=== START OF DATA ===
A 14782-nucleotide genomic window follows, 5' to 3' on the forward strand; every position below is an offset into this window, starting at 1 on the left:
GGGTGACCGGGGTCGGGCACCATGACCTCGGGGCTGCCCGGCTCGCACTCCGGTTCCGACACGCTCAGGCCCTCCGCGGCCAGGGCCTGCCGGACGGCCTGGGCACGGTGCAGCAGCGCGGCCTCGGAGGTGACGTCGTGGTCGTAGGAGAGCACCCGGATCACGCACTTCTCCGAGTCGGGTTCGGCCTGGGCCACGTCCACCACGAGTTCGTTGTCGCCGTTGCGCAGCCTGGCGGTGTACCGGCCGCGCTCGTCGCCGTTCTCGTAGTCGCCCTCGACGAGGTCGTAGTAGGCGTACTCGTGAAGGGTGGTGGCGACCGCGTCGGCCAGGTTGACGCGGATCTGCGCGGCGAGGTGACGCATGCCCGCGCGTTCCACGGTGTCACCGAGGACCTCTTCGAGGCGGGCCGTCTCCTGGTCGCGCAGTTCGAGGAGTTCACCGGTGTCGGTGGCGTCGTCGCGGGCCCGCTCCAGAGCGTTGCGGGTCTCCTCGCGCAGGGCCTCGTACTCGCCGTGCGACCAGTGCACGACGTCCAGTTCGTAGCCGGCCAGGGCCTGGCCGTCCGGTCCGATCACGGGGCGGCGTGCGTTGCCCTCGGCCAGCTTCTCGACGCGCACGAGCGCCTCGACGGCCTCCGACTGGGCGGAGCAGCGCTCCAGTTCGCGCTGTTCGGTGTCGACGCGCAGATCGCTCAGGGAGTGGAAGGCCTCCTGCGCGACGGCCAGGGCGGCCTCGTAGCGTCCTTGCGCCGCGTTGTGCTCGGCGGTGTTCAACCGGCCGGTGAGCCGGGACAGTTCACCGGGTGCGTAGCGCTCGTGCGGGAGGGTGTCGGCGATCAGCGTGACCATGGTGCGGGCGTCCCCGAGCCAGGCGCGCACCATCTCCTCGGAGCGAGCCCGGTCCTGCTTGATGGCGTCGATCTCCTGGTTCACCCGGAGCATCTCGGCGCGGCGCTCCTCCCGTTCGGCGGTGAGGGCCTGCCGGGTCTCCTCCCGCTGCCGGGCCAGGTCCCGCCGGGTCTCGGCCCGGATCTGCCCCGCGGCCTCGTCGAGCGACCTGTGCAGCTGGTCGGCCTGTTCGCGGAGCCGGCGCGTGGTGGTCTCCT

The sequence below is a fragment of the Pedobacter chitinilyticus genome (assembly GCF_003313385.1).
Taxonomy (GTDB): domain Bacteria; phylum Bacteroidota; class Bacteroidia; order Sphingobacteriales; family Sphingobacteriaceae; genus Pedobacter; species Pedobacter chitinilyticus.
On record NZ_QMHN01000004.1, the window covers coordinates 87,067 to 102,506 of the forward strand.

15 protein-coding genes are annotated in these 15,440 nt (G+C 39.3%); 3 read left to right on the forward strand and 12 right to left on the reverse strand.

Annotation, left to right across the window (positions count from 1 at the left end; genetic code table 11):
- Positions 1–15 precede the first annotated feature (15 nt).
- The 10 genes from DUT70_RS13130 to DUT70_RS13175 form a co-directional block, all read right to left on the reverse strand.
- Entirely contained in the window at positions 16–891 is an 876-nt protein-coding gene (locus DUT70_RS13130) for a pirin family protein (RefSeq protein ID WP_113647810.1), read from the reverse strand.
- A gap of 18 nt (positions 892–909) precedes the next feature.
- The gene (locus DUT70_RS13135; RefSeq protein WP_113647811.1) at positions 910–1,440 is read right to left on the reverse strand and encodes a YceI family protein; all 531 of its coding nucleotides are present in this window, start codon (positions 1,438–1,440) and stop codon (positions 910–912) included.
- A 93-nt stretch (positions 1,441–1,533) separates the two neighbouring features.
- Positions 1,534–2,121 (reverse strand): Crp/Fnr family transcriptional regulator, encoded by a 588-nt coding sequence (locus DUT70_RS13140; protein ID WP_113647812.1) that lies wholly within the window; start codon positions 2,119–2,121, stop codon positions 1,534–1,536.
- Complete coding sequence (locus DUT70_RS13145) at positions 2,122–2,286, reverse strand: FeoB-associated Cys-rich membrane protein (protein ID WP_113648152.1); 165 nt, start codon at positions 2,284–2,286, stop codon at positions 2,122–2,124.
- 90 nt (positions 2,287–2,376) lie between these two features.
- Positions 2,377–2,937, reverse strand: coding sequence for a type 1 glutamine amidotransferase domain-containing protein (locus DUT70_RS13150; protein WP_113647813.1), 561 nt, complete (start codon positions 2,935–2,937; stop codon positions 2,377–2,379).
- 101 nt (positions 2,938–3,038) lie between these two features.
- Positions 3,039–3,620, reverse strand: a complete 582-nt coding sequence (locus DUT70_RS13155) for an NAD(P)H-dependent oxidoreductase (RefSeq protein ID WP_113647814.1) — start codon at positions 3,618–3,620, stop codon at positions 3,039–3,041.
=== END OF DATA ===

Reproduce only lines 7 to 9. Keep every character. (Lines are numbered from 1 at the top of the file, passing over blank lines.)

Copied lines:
Annotation, left to right across the window (positions count from 1 at the left end; genetic code table 11):
- Positions 1–15 precede the first annotated feature (15 nt).
- The 10 genes from DUT70_RS13130 to DUT70_RS13175 form a co-directional block, all read right to left on the reverse strand.